2020 Suzuki Katana First Look Preview: Return of the Sword
In the late 1970s, Suzuki hired Germany’s Target Design—an agency that featured BMW’s ex-chief of styling officer Hans A. Muth—to create the Katana.The GSX1100S Katana was released in 1981, and intended for a true sport audience. As time progressed, and the GSX-R750 surfaced in 1986, the Katana took on the position of a top Suzuki sport tourer.
The Katana, which is named after a Japanese sword, lasted in the United States through 2006. For 2020—yes, 2020—Suzuki is reviving the Katana name with the Katana 1000.Let’s take a look into the future at the 2020 Suzuki Katana 1000.1. The Katana 1000 – expected in dealers in late 2019 – is based on the fully-faired GSX-S1000F, but features styling from the original 1981 Katana. The design is highlighted by the Metallic Mystic Silver paint with Katana lettering and logos that reproduce that 1981 model.2. The model was teased during last year’s EICMA Milan Motorcycle Show as the Katana 3.0 Concept. The concept model was designed by Rodolfo Frascoli, and built by Engines Engineering based in Castenaso, a city just outside of Bologna.3. Just like the GSX-F1000F, the 2020 Suzuki Katana 1000 arrives with an engine based on the GSX-R1000 K5 engine (2005-2008). The Katana version will be tuned for better street manners, including smoother throttle response and controlled acceleration. Still, we’ll be looking at a motor that produces 150 horsepower at 10,000 rpm, and 80 ft/lbs of torque at 9500 rpm.4. The 2020 Katana has a three-mode traction control system, controlled by a switch on the left handlebar. The TC features three modes for sport, city, and wet conditions.5. The Katana 1000 will have new throttle control that allows the motor to accelerate less abruptly when the throttle is first open. This is accomplished through some basic geometry changes of the throttle cables.6. As with other Suzukis, the 2020 Katana 1000 has an Easy Start System and Low RPM Assist. Just stab at the start button to fire up the Katana, and the Low RPM Assist adds revs away from stops to avoid stalls.7. Typical of Suzuki sport-based motorcycles, the 2020 Katana features a twin-spar aluminum alloy frame. The frame, which weighs about the same as the 2017 GSX-R1000’s, according to Suzuki, was designed for high rigidity and low weight. The swingarm comes from the 2016 GSX-R1000.8. Suspension duties are handled by KYB. As expected, the 43mm fork is fully adjustable, while the linkage-assisted shock has rebound damping and spring preload adjustments.9. Stopping the 2020 Suzuki Katana 1000 are Brembo calipers and Bosch ABS. Those are 310mm discs up front, and each radially mounted monoblock front caliper has four 32mm pistons.10. New Dunlop Sportmax Roadsport 2 tires are tapped for the Katana. They’ll be mounted on six-spoke cast aluminum wheels. The front tire is a 120/70, with the rear a 190/50.11. The Katana’s seat height is just 32.5 inches. That’s fairly low for a liter-class sport bike.12. Suzuki gave the 2020 Katana a handlebar with a focus on comfort. The flat-black aluminum handlebar is tapered, which Suzuki says increases rigidity while reducing weight and vibration.13. A tail-hugger rear fender and shorty muffler give the back end of the Katana 1000 a clean look.14. Like most top-tier modern sport bikes, the 2020 Katana has LED lighting. Suzuki includes LEDs in the headlight, tail and brake lights, and the turn signals.15. The 2020 Suzuki Katana 1000 has a sophisticated LCD brightness-adjustable instrument cluster with the usual extensive collection of data. We’re happy to see that gear position, range, fuel consumption, and a lap timer are included.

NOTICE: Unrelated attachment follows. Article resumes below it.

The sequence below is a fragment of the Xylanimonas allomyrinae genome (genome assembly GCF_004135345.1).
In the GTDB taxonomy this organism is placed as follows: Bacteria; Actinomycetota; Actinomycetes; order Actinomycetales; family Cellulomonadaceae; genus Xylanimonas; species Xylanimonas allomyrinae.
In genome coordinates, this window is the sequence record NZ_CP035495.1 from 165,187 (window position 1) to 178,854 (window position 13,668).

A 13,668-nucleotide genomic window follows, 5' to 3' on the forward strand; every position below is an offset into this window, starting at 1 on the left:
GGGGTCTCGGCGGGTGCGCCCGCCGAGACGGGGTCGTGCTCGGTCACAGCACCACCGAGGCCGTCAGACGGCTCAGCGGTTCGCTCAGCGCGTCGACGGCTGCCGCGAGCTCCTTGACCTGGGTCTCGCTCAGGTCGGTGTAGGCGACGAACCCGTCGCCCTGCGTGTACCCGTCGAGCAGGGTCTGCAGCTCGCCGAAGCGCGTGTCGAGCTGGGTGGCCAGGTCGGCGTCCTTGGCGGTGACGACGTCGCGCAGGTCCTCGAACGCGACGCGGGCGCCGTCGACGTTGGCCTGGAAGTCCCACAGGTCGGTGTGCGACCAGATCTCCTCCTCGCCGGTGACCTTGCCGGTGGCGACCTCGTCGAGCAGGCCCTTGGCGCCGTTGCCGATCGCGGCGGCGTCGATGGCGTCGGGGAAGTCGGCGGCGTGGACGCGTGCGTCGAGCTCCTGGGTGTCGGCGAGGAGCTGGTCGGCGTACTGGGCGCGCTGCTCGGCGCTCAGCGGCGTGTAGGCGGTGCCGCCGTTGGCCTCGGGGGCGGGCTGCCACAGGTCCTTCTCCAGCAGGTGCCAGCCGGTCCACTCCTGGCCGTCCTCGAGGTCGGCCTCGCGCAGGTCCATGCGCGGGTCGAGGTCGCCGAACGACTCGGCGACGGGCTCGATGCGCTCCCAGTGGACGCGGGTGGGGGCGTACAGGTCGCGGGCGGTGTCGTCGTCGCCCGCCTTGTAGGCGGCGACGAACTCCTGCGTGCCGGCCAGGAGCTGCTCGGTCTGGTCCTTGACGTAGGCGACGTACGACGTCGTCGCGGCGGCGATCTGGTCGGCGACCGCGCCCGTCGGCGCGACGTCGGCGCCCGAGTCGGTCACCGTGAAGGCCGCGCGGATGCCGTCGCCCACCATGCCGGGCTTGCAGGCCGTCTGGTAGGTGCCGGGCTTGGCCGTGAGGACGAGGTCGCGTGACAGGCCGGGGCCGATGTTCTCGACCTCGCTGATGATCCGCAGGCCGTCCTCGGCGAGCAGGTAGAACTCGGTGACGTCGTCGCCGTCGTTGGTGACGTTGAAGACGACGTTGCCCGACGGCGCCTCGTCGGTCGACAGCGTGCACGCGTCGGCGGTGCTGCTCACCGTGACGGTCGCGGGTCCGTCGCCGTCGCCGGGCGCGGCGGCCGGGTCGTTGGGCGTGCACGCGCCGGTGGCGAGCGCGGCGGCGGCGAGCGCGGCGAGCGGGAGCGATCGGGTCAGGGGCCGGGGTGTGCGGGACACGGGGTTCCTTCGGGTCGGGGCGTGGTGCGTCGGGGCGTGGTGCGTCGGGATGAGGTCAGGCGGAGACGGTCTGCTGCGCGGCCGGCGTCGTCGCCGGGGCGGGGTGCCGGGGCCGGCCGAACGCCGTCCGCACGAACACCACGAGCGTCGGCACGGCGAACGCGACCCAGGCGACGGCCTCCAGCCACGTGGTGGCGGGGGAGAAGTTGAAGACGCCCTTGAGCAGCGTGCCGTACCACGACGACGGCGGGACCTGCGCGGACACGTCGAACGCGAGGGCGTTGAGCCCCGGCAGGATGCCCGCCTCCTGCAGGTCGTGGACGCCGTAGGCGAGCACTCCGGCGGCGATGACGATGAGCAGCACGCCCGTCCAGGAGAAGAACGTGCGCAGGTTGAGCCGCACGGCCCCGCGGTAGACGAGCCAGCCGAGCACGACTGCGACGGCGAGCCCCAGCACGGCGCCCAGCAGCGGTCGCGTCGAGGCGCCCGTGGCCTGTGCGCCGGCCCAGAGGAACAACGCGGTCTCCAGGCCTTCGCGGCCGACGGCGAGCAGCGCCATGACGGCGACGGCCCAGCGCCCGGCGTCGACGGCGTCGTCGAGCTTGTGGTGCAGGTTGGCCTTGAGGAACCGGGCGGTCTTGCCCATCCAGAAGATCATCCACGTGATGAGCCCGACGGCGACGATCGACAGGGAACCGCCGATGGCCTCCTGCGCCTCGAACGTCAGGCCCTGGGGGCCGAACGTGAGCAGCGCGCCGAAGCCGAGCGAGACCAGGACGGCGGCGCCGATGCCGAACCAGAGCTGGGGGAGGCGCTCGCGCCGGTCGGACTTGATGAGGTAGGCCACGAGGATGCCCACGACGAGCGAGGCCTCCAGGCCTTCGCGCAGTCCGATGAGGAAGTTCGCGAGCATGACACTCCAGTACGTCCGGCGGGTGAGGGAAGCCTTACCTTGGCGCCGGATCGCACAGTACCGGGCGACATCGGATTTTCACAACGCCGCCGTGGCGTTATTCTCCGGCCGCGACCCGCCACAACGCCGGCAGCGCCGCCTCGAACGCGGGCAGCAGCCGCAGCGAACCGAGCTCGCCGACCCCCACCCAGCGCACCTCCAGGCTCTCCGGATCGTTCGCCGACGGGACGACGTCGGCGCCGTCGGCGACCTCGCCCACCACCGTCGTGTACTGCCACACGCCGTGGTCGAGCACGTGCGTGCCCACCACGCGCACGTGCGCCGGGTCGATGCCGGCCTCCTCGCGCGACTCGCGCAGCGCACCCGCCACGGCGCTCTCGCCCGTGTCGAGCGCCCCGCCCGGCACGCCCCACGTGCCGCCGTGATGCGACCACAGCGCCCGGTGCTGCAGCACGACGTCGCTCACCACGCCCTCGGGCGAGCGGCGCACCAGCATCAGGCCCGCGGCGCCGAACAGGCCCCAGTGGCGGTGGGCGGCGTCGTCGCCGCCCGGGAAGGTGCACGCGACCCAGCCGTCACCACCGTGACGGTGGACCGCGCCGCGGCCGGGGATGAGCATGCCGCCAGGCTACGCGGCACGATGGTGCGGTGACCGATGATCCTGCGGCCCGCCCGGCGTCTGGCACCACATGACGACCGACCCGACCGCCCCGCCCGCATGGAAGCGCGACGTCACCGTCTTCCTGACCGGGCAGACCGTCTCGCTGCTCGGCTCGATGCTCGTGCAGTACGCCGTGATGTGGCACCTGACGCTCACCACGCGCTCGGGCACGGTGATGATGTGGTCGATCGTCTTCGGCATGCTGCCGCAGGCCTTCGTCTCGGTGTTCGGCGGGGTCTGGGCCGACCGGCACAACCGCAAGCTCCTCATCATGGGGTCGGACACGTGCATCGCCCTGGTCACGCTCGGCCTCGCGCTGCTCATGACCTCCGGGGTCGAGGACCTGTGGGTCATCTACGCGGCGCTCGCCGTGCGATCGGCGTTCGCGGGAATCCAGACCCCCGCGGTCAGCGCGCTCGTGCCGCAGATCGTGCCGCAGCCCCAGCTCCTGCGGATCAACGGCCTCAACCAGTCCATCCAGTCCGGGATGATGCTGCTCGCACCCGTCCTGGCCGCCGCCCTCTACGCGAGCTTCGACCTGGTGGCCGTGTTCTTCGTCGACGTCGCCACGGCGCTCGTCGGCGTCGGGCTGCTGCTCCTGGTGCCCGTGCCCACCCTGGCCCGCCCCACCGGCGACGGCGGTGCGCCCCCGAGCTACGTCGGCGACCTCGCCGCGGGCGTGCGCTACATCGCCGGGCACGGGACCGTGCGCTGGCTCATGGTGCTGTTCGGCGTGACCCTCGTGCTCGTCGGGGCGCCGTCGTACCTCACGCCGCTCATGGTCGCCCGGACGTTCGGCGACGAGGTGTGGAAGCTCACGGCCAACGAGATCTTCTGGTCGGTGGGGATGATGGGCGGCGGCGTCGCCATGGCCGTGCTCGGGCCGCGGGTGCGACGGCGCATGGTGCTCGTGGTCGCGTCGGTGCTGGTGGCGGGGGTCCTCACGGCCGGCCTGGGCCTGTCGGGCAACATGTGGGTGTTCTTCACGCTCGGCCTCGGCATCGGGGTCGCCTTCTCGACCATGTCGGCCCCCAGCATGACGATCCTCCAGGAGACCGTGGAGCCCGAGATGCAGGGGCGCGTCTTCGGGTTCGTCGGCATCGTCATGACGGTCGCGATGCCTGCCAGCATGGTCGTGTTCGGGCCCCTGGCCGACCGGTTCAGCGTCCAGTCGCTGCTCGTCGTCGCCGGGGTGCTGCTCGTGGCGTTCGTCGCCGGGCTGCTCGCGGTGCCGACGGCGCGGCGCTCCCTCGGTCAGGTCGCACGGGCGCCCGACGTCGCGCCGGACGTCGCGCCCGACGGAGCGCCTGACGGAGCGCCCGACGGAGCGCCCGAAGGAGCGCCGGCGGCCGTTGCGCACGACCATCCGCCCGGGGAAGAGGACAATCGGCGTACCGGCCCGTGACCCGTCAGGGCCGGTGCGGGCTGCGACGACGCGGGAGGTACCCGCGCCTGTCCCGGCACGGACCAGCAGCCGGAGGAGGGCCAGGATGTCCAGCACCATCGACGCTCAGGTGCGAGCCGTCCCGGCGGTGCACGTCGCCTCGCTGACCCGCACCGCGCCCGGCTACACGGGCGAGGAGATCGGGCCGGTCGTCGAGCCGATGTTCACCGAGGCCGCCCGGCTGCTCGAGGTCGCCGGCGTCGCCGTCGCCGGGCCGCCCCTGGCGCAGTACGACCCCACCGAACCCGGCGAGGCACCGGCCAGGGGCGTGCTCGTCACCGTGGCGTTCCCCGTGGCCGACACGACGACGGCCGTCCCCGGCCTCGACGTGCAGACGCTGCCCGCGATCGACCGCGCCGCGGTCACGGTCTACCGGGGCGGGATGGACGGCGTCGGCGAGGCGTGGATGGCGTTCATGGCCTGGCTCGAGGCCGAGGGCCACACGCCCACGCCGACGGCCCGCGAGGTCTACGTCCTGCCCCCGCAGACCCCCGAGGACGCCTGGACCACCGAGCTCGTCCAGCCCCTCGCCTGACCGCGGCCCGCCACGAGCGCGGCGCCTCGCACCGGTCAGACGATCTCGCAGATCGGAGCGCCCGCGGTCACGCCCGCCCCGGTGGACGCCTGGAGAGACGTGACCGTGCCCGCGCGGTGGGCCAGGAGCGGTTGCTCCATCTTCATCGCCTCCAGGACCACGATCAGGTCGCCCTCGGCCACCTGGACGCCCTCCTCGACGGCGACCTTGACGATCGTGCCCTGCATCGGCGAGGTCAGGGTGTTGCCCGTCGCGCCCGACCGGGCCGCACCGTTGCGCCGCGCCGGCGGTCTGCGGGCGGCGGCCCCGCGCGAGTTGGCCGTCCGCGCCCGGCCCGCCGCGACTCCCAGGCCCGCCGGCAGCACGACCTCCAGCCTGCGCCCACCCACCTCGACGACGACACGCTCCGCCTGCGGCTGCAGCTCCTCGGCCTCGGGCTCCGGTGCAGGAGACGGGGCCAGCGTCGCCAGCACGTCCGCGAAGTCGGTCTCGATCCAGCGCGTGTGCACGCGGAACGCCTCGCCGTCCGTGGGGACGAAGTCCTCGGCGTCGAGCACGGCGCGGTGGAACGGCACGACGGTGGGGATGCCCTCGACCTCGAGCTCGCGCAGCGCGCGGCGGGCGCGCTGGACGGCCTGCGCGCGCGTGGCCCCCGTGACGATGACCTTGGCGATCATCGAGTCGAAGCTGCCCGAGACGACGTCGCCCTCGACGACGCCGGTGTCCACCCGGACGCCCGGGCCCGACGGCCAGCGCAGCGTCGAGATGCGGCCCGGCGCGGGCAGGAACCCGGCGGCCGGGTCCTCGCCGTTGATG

2020 Suzuki Katana Specs:
Type: Four-stroke inline four
Bore x stroke: 73.4 mm x 59.0mm
Compression ratio: 12.2:1
Maximum Power: 150 horsepower @ 10,000 rpm
Maximum Torque: 80 ft/lbs @ 9500 rpm
Valve Train: DOHC, 4 vpc
Fueling: Fuel injection
Transmission: 6-speed constant mesh
Frame: Aluminum twin-spar
Front suspension: Fully adjustable 43mm KYB fork
Rear suspension: Linkage-assisted shock w/ adjustable rebound damping and spring preload
Wheels: Cast aluminum
Tires: Dunlop Roadsport 2
Front tire: 100/70 x 17
Rear tire: 190-/50 x 17
Front brake: 320mm floating disc w/ Brembo two-piston floating caliper
This week Teejay chats to Tyler Poppe. Tyler works on the TV show Mayans MC–and yet he doesn’t ride an American V-Twin. Wassup with that?? Also, Arthur finds out from friend Mike Cardillo about his thoughts on the full-size version of the Kawasaki KLX 140R F trail bike.